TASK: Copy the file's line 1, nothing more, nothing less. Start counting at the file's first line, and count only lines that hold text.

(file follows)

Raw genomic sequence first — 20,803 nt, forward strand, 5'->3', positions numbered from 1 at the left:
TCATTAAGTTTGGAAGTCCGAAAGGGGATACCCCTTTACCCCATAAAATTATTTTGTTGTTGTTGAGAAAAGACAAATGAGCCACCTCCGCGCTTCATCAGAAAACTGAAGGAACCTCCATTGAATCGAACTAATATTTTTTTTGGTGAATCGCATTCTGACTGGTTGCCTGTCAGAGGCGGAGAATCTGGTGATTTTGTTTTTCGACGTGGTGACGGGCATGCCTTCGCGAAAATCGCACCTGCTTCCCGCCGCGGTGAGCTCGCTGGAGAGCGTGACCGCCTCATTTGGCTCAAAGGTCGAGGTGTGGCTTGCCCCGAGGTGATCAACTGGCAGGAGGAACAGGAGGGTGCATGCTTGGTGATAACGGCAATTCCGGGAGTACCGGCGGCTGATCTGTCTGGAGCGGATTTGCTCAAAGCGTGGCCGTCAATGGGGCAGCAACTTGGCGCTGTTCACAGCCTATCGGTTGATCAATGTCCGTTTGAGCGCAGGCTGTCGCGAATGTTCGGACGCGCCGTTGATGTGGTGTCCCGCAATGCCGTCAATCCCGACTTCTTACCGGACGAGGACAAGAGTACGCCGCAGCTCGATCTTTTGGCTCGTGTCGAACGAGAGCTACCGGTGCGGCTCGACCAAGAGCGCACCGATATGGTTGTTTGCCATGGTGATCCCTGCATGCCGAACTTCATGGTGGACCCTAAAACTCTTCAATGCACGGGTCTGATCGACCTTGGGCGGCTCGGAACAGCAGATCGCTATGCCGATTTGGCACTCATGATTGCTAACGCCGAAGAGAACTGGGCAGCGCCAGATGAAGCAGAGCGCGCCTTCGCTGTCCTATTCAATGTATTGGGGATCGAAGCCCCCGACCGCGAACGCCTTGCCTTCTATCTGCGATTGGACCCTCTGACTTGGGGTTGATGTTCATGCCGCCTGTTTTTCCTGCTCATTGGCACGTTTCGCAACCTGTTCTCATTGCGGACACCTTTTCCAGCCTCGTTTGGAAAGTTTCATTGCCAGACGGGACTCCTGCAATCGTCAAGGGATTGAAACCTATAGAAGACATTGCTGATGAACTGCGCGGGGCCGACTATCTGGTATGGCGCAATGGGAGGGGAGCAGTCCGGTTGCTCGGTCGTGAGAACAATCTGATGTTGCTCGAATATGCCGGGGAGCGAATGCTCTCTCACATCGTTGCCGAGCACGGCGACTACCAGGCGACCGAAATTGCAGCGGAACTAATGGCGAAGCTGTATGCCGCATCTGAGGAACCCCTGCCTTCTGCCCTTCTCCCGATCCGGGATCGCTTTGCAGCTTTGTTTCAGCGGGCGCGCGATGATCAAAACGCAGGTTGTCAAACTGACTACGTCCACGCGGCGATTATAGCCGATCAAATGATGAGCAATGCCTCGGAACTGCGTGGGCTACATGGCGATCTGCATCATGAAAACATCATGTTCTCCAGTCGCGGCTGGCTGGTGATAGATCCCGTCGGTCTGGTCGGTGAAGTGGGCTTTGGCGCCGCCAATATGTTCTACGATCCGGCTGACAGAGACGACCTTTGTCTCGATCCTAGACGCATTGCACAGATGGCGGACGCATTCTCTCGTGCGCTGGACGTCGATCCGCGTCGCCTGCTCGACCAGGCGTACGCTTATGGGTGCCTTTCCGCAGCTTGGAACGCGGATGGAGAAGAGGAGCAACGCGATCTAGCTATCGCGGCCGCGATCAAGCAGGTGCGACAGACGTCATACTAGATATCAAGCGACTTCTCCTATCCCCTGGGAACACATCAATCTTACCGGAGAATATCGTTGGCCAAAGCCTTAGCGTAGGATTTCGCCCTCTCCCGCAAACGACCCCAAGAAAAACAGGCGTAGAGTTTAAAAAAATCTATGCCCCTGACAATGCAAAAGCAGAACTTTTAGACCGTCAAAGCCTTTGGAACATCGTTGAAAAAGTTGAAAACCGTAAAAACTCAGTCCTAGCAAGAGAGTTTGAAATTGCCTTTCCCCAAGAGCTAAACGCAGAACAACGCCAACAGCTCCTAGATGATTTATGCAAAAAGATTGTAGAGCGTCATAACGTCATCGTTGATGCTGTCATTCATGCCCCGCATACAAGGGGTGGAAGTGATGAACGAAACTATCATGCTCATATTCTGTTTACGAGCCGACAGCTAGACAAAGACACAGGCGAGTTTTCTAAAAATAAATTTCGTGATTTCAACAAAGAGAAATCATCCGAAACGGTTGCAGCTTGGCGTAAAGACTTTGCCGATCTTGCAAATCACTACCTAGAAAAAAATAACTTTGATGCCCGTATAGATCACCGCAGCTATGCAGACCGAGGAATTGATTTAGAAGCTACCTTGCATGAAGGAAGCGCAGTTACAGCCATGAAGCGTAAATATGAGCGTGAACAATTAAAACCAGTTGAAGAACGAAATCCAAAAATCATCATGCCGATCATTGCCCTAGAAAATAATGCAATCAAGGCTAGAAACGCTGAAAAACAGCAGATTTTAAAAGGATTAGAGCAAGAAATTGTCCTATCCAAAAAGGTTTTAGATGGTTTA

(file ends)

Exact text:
Raw genomic sequence first — 20,803 nt, forward strand, 5'->3', positions numbered from 1 at the left: